The Execution of Emperor Maximilian Edouard Manet Buy Art Prints Now
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Tom Gurney BSc (Hons) is an art history expert with over 20 years experience
Published on June 19, 2020 / Updated on October 14, 2023
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The Execution of Emperor Maximillan is a series of three large paintings depicting the killing of Archduke Ferdinand Maximilian in 1879.

Edouard Manet, the painter, also produced a smaller sketch and lithium on the same subject. The emotional drawing shows a firing squad pointing riffles at the emperor and shooting him at close range. Maximillan tilts his head back as a bullet from a smoke emitting gun hits him. Close to the firing squad is an officer loading his gun; villagers are also shown watching the proceedings from a safe distance. The subject of the series was indicative of the volatile political situation in Mexico at the time.

Eduardo Manet was a French painter who lived between 1832 and 1883. He was a well known artist in the 19th century and a key figure in the switch from realism art to impressionism art. His unique and innovative style heavily influenced future painters. Many critics responded negatively to subjects of his paintings which were deemed controversial. Edouard Manet‘s paintings are still relevant in the modern society. The final piece of the Execution of Emperor Maximillan is stationed at the Kunsthalle Mannhein and a piece created earlier displayed at the National Gallery, London.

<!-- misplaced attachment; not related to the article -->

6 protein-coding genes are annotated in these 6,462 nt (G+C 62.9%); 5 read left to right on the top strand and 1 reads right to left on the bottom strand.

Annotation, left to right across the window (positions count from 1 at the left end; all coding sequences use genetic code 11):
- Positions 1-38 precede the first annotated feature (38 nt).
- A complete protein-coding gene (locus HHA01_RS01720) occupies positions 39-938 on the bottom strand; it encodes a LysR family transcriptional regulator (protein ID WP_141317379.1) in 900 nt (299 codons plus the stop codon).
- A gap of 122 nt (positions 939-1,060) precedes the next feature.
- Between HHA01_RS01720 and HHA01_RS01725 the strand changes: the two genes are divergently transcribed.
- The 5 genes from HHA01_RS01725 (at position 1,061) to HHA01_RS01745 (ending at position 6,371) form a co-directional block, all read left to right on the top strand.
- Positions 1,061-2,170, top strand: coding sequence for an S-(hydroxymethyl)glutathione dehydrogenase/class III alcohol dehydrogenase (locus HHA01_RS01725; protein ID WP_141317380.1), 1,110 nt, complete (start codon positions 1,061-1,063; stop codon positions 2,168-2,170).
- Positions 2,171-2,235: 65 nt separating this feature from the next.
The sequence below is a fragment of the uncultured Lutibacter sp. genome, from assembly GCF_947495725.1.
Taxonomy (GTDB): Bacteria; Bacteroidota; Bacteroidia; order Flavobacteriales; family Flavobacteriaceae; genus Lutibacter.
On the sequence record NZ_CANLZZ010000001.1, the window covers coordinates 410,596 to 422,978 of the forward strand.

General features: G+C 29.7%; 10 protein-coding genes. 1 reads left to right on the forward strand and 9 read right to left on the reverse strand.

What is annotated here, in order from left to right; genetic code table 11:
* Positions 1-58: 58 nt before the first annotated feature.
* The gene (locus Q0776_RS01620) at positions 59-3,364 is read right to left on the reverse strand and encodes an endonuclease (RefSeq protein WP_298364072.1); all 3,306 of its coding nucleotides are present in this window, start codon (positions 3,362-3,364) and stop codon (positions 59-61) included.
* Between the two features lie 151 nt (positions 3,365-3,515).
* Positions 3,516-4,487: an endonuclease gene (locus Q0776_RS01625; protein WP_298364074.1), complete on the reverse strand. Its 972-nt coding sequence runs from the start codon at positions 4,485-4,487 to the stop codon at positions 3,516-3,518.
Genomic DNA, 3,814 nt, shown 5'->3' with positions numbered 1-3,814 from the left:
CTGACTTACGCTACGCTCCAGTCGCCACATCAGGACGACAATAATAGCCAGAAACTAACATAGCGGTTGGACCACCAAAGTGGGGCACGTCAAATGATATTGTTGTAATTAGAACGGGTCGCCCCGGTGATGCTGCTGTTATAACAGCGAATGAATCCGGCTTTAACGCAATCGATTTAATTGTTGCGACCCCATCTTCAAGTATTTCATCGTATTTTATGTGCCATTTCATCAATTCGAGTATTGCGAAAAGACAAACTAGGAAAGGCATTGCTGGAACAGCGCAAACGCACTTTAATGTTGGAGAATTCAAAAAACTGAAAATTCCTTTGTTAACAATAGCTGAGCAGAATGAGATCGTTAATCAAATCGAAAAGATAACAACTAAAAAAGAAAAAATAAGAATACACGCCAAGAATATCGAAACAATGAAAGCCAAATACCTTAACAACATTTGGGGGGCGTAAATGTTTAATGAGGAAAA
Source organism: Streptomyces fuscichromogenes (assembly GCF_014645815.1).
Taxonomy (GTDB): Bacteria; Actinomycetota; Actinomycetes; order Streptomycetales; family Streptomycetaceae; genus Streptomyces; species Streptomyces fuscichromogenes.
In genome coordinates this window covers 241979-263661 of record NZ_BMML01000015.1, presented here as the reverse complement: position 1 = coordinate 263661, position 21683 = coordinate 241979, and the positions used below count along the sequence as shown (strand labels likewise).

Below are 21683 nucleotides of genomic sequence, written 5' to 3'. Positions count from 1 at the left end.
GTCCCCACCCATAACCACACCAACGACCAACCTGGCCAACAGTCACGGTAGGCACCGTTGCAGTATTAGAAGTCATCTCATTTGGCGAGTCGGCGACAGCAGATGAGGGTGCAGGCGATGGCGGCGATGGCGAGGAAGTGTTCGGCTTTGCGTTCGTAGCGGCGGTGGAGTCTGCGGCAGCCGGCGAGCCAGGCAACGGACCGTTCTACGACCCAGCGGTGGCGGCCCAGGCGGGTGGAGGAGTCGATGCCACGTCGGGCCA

A third incomplete painting, which was donated by its owners in1930, is currently being held at the Museum of Fine Arts in Boston. Manet created his major piece, The Luncheon on the Grass, earlier in his art career. The sketch-like piece was also quite controversial as it featured a nude woman alongside fully clothed men. The painter also used a rough sketch-like technique, a new style at the time. The composition indicates that Manet borrowed from other painters such as Marcantonio Raimondi.

Another key work, Olympia, was as shocking as it was unique. When it was first displayed at ‘Salon of Paris’, in 1965, it elicited disdain and ridicule. Not only did Manet deviate from the religious theme paintings that were common at the time, he also used very rough strokes to create it. The artist used Victorine Meurent as a model to depict a woman who sold her body. The raw painting shows a free-spirited woman who is not shy to show off a body that isn’t perfect. While it was common for rich men in Paris to visit Courtesans, they felt very uncomfortable seeing the painting hung in a gallery. Guards were stationed near it to protect it from people who were not ready to face it.